Small mountain communities like Murphy, North Carolina, are going to remain rural longer now that the Federal Highway Administration (FHWA), in an official report to Congress, has laid to rest the idea of a 3rd Infantry Division Highway.
The highway was likely the work of the late Rep. Charlie Norwood, a Georgia Republican, who appeared to have planted an earmark into President George W. Bush’s 2005 transportation spending law. The earmark required a study of a new highway from Savannah, Ga., to Knoxville, Tenn.
Earmarks can be pernicious. This one threatened to build a highway through one of the most beautiful areas of the rural South, and that possibility remained until just recently, years after Norwood’s death.
Norwood was an arch-conservative lawmaker and an Augusta, Ga., dentist who died in 2007. He once voted to put nearly 40,000 troops on the Mexican border to block illegal immigrants seeking to enter the U.S., and he opposed the renewal of the Voting Rights Act, according to the Washington Post.
Norwood’s vision, “I-3,” would have been an oblique asphalt path taking a north-northwesterly route heading across the most densely red states in the Deep South region that’s now the core of the Republican Party. Norwood had sponsored a House bill to the same effect that never got out of committee. So he must have been the person who then achieved this earmark. (You never know, for they’re made in secret.)
Norwood’s highway grew during the just-completed study to an estimated $5 billion federal pork project (and heaven knows what the real cost would have been if this had entailed 21st Century mountain tunneling). Perhaps foreseeing that, Norwood moved to make his idea acceptable to conservatives by naming it for an Army division. It was to have been the “3rd Infantry Division Highway.”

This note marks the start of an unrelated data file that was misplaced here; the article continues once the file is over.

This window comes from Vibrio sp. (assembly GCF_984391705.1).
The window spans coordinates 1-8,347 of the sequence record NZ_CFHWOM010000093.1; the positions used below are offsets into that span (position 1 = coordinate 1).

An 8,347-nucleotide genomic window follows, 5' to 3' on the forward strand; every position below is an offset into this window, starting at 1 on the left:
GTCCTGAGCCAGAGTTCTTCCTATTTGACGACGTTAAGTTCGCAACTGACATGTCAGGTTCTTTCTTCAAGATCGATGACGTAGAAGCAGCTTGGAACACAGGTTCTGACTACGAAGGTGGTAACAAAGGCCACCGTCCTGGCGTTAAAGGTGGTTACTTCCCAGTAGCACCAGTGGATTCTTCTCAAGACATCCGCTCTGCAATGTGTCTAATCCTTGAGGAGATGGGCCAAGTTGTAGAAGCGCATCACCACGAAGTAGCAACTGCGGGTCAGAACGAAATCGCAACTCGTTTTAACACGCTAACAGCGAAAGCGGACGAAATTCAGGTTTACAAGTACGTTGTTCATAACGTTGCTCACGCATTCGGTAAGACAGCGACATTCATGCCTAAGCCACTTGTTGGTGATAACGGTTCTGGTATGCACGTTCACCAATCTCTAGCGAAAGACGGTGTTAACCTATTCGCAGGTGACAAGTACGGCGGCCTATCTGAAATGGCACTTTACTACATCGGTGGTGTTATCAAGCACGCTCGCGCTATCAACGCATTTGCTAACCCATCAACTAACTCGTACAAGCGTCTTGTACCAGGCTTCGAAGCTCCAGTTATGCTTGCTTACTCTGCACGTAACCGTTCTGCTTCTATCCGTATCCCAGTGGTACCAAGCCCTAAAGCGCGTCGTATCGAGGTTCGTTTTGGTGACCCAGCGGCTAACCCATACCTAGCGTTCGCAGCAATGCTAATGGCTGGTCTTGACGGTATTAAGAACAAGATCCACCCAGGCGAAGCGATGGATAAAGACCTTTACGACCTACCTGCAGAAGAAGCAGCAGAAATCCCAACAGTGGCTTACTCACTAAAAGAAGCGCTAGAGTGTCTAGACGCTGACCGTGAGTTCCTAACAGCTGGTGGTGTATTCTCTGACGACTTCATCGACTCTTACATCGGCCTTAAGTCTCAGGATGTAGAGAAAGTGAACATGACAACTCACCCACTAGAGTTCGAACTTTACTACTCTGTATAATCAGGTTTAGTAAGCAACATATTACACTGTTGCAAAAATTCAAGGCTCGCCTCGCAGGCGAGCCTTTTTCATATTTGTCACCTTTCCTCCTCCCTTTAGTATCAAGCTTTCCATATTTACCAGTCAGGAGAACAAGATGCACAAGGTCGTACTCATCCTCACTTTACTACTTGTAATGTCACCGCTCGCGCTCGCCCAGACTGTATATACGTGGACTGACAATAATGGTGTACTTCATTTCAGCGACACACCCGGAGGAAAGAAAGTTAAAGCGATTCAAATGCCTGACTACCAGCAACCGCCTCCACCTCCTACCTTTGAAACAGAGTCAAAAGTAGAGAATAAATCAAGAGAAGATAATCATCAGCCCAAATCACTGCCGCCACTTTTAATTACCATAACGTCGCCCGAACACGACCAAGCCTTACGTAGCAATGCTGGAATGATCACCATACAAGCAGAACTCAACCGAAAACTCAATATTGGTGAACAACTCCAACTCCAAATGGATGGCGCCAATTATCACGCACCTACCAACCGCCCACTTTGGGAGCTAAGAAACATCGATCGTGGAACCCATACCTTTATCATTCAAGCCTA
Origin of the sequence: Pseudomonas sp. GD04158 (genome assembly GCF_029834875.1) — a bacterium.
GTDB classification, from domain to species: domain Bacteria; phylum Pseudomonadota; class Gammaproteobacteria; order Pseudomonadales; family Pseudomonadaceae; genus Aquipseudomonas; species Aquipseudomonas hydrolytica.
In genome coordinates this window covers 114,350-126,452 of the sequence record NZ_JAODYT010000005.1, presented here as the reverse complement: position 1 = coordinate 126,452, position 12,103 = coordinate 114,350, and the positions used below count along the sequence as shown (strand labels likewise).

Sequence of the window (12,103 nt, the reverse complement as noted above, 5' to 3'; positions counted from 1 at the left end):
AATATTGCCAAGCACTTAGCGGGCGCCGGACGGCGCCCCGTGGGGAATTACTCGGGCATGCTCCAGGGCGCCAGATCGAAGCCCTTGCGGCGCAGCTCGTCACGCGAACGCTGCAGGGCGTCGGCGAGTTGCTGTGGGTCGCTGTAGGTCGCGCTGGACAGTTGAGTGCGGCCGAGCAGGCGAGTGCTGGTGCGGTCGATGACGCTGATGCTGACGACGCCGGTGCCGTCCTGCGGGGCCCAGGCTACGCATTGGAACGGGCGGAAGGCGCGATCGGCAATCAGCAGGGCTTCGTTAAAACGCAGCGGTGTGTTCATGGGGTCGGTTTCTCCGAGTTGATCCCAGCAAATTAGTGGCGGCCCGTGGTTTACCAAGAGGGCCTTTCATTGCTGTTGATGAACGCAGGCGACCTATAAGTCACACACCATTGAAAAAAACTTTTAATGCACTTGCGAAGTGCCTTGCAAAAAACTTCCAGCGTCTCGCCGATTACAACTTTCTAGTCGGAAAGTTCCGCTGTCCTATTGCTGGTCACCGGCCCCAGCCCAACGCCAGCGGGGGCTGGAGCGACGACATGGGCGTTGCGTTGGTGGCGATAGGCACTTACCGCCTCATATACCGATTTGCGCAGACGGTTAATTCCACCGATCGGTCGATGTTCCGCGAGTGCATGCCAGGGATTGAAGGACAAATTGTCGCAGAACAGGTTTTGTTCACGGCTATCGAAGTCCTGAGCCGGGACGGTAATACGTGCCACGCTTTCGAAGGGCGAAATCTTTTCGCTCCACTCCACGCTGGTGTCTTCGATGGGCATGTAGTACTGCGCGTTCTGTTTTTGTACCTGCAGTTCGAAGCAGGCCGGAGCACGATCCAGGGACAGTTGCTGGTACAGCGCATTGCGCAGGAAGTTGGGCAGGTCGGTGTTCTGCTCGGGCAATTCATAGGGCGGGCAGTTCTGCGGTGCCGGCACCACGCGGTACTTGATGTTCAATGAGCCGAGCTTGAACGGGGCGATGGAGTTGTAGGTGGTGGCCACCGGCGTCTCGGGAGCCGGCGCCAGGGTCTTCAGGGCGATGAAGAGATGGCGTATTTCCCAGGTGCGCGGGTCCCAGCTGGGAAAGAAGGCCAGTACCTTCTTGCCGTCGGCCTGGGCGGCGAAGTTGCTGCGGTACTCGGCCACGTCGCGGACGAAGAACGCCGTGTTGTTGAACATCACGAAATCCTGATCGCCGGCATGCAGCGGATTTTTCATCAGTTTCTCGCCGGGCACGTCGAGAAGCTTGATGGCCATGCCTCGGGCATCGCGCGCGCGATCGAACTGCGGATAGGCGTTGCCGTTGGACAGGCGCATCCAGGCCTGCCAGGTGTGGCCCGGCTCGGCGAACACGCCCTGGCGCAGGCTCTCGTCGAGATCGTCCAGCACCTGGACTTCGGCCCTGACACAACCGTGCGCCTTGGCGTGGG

In addition, he appears to have sought to make this a fait accompli in U.S. taxpayers’ minds by designating it “Interstate 3.” This occurred despite an earnest appeal on the FHWA web site asking citizens to not pre-name interstates.
Quarries, contractors, heavy-equipment operators, developers, realtors, innkeepers, restaurateurs, and retailers including service stations and convenience stores all stood to benefit richly from the new interstate.
Bill Kendall, the sole commissioner of rural Towns County, Ga., at the top of the state, is the only politician here in the Blue Ridge that I heard oppose “I-3.” He’s a tall, laconic former coach and school superintendent.
“I-3” would devastate our mountains,” Kendall said.
A Road Meets Many Roadblocks
During seven years of what appears to have been a perfunctory review by FHWA and an Expert Working Group, the proposal drove into many problems. Not the least was the fact that along that oblique N/NW path from Dr. Norwood’s hometown sprawls the expanse of a large federal set-aside, namely the Great Smoky Mountains National Park, 521,621 acres.
In a kind of mercy killing, the Federal Highway Administration reported to Congress Feb. 28:
• “The I-3 project’s impacts within a national park, extreme mountainous terrain, or avoiding control points represent fatal flaws…”
• “The Southern Appalachians contain a dense mixture of small mountain communities, sensitive environmental resources, and federally managed lands…”
• “Members of the public and the Expert Working Group have repeatedly expressed concern there is no purpose for the 3rd Infantry Division highway corridor between Savannah, Augusta, and Knoxville. Limited support for it is built upon improved economic development and safety.”
The cost estimate for I-3 ultimately reached $4.845 billion.
A Perfunctory Study, With Errors
As recently as 2011, the study was using a PowerPoint computer slide show locating U.S. 441 Newfound Gap Road adjacent to the Great Smoky Mountain National Park, instead of bisecting it, which it does – as millions of visitors would have attested if only asked.